You will need to prepare your work space properly. Believe it or not, you will need a goodly sized working area as well as sensible storage. Firstly, you will need ample room to spread out all of the separate car parts and store any new or reconditioned parts properly. You also need room for the tools you require, and plenty of space to work, as restoration can be a surprisingly physical job.
The space itself should be appropriate to the work you will be carrying out - damp is the absolute worst enemy of the classic motor, especially when parts are dismantled and therefore more vulnerable, so make sure the atmosphere is dry and suitable. Research the possibility of getting suitable covers for the work in progress, any parts which may face exposure, and even the finished motor, which will keep much more happily under an appropriate covert when not in use.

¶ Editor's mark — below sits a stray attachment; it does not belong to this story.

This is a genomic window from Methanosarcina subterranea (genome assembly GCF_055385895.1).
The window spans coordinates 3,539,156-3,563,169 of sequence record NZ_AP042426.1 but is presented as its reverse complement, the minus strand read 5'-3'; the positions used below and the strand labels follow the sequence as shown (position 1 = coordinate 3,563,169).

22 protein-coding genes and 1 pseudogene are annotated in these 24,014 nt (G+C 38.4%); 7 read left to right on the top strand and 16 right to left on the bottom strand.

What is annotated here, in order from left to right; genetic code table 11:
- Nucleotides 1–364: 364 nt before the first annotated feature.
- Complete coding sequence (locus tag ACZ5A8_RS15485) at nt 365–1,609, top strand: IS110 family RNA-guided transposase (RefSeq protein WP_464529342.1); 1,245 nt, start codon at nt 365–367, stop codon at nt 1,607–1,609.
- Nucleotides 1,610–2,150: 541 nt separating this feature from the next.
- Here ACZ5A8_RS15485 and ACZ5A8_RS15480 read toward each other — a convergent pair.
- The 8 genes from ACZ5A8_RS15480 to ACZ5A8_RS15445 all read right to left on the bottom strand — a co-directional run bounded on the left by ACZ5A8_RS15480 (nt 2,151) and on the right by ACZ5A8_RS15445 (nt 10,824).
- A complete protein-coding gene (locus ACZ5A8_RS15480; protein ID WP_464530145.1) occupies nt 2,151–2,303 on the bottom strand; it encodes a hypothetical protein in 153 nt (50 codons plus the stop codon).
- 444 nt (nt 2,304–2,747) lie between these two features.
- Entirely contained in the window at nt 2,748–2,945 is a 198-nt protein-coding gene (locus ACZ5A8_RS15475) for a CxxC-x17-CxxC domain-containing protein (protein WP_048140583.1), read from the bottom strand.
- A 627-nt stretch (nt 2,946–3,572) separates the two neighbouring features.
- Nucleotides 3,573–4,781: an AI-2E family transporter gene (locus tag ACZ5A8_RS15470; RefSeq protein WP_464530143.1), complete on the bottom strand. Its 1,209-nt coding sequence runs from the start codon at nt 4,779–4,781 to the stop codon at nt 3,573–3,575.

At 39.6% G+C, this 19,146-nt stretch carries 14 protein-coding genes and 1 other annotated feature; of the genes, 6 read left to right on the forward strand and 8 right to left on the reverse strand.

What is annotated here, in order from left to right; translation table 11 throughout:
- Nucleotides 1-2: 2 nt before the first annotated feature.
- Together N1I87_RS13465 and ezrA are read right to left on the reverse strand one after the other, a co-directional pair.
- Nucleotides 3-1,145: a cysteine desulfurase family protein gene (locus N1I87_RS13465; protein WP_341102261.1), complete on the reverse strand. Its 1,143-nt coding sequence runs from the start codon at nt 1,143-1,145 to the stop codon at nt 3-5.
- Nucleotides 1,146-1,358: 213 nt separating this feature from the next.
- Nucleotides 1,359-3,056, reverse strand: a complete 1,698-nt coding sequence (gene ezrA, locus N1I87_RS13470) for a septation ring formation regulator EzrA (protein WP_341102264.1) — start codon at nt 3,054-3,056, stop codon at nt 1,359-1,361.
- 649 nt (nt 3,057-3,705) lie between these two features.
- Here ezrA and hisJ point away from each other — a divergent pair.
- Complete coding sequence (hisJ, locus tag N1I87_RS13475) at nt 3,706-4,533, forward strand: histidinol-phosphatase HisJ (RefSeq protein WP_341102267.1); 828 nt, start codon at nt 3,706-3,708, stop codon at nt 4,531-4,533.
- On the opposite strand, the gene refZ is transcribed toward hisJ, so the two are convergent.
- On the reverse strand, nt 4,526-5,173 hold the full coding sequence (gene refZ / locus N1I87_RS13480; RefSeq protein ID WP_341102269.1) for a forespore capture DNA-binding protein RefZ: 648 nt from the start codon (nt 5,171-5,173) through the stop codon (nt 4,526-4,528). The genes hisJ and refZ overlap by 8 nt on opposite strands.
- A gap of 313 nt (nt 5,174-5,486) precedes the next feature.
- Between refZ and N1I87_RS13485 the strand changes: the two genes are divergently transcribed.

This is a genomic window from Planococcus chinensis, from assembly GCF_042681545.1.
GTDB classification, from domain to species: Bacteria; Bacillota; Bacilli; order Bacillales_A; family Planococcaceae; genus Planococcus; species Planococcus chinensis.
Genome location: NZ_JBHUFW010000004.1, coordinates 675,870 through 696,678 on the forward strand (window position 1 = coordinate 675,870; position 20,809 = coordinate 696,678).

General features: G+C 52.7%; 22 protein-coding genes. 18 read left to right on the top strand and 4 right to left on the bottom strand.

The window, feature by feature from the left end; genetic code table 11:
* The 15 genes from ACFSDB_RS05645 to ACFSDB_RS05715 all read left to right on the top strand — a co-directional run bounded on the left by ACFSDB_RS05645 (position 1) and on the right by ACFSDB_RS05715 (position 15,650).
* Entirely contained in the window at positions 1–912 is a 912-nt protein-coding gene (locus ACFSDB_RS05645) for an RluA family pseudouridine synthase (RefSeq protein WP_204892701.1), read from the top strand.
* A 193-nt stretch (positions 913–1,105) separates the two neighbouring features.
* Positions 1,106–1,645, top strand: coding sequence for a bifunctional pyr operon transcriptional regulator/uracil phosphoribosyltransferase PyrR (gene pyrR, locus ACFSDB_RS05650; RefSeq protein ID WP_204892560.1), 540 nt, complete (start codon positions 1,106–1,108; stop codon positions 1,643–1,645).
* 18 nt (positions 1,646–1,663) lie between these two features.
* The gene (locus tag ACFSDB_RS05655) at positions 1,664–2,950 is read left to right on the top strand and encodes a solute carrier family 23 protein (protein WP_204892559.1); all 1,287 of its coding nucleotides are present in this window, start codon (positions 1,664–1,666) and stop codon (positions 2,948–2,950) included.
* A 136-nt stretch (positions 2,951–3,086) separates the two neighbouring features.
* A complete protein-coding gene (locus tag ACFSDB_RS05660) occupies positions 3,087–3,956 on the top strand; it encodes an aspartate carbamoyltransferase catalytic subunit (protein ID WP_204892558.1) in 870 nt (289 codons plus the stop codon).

A proper restoration project will obviously rely on a variety of sources to ensure you are doing things correctly, but also bear in mind that a good vintage car will likely have greater value according to the integrity of its restoration, so use original parts where possible, and get hints from the manufacturers, owners clubs or magazines on paintwork colouring, upholstery, interior kit and so on to keep the project authentic. This another example of when owners clubs come into their own, as you will be able to discuss the restoration with those who have already been there, and get more detailed info, as well as being a great source for original manuals.